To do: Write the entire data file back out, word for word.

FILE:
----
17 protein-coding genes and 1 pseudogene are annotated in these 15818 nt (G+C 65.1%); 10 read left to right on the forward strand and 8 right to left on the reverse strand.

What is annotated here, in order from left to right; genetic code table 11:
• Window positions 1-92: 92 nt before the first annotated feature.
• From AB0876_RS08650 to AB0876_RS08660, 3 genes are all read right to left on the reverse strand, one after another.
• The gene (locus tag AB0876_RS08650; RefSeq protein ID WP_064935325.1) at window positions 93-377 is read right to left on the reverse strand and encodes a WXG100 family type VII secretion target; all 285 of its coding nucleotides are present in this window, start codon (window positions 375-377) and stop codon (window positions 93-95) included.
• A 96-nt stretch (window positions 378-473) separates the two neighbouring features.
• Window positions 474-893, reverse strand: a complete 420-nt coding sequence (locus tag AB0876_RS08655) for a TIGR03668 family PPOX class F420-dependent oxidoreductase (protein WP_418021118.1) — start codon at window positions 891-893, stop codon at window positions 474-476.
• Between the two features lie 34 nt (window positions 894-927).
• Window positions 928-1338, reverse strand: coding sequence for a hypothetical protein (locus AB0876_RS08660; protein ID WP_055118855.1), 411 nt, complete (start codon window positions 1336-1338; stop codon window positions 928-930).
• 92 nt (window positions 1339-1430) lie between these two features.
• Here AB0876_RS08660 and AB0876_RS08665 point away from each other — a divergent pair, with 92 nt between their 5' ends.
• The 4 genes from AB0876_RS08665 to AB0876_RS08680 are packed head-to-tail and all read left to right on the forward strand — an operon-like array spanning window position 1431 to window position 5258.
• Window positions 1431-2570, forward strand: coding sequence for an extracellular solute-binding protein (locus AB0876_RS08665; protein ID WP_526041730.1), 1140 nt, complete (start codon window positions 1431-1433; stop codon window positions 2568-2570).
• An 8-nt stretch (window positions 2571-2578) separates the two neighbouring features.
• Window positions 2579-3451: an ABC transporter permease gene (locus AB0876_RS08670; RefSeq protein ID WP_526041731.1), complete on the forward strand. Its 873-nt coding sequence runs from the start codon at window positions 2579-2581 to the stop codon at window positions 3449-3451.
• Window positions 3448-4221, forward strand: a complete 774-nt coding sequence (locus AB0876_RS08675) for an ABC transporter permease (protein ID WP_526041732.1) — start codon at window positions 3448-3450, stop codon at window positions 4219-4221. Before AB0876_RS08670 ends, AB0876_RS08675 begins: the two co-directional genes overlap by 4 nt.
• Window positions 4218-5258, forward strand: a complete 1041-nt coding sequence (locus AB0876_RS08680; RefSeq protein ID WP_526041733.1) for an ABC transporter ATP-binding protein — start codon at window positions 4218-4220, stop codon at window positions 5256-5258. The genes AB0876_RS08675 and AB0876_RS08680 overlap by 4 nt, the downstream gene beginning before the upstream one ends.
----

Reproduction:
17 protein-coding genes and 1 pseudogene are annotated in these 15818 nt (G+C 65.1%); 10 read left to right on the forward strand and 8 right to left on the reverse strand.

What is annotated here, in order from left to right; genetic code table 11:
• Window positions 1-92: 92 nt before the first annotated feature.
• From AB0876_RS08650 to AB0876_RS08660, 3 genes are all read right to left on the reverse strand, one after another.
• The gene (locus tag AB0876_RS08650; RefSeq protein ID WP_064935325.1) at window positions 93-377 is read right to left on the reverse strand and encodes a WXG100 family type VII secretion target; all 285 of its coding nucleotides are present in this window, start codon (window positions 375-377) and stop codon (window positions 93-95) included.
• A 96-nt stretch (window positions 378-473) separates the two neighbouring features.
• Window positions 474-893, reverse strand: a complete 420-nt coding sequence (locus tag AB0876_RS08655) for a TIGR03668 family PPOX class F420-dependent oxidoreductase (protein WP_418021118.1) — start codon at window positions 891-893, stop codon at window positions 474-476.
• Between the two features lie 34 nt (window positions 894-927).
• Window positions 928-1338, reverse strand: coding sequence for a hypothetical protein (locus AB0876_RS08660; protein ID WP_055118855.1), 411 nt, complete (start codon window positions 1336-1338; stop codon window positions 928-930).
• 92 nt (window positions 1339-1430) lie between these two features.
• Here AB0876_RS08660 and AB0876_RS08665 point away from each other — a divergent pair, with 92 nt between their 5' ends.
• The 4 genes from AB0876_RS08665 to AB0876_RS08680 are packed head-to-tail and all read left to right on the forward strand — an operon-like array spanning window position 1431 to window position 5258.
• Window positions 1431-2570, forward strand: coding sequence for an extracellular solute-binding protein (locus AB0876_RS08665; protein ID WP_526041730.1), 1140 nt, complete (start codon window positions 1431-1433; stop codon window positions 2568-2570).
• An 8-nt stretch (window positions 2571-2578) separates the two neighbouring features.
• Window positions 2579-3451: an ABC transporter permease gene (locus AB0876_RS08670; RefSeq protein ID WP_526041731.1), complete on the forward strand. Its 873-nt coding sequence runs from the start codon at window positions 2579-2581 to the stop codon at window positions 3449-3451.
• Window positions 3448-4221, forward strand: a complete 774-nt coding sequence (locus AB0876_RS08675) for an ABC transporter permease (protein ID WP_526041732.1) — start codon at window positions 3448-3450, stop codon at window positions 4219-4221. Before AB0876_RS08670 ends, AB0876_RS08675 begins: the two co-directional genes overlap by 4 nt.
• Window positions 4218-5258, forward strand: a complete 1041-nt coding sequence (locus AB0876_RS08680; RefSeq protein ID WP_526041733.1) for an ABC transporter ATP-binding protein — start codon at window positions 4218-4220, stop codon at window positions 5256-5258. The genes AB0876_RS08675 and AB0876_RS08680 overlap by 4 nt, the downstream gene beginning before the upstream one ends.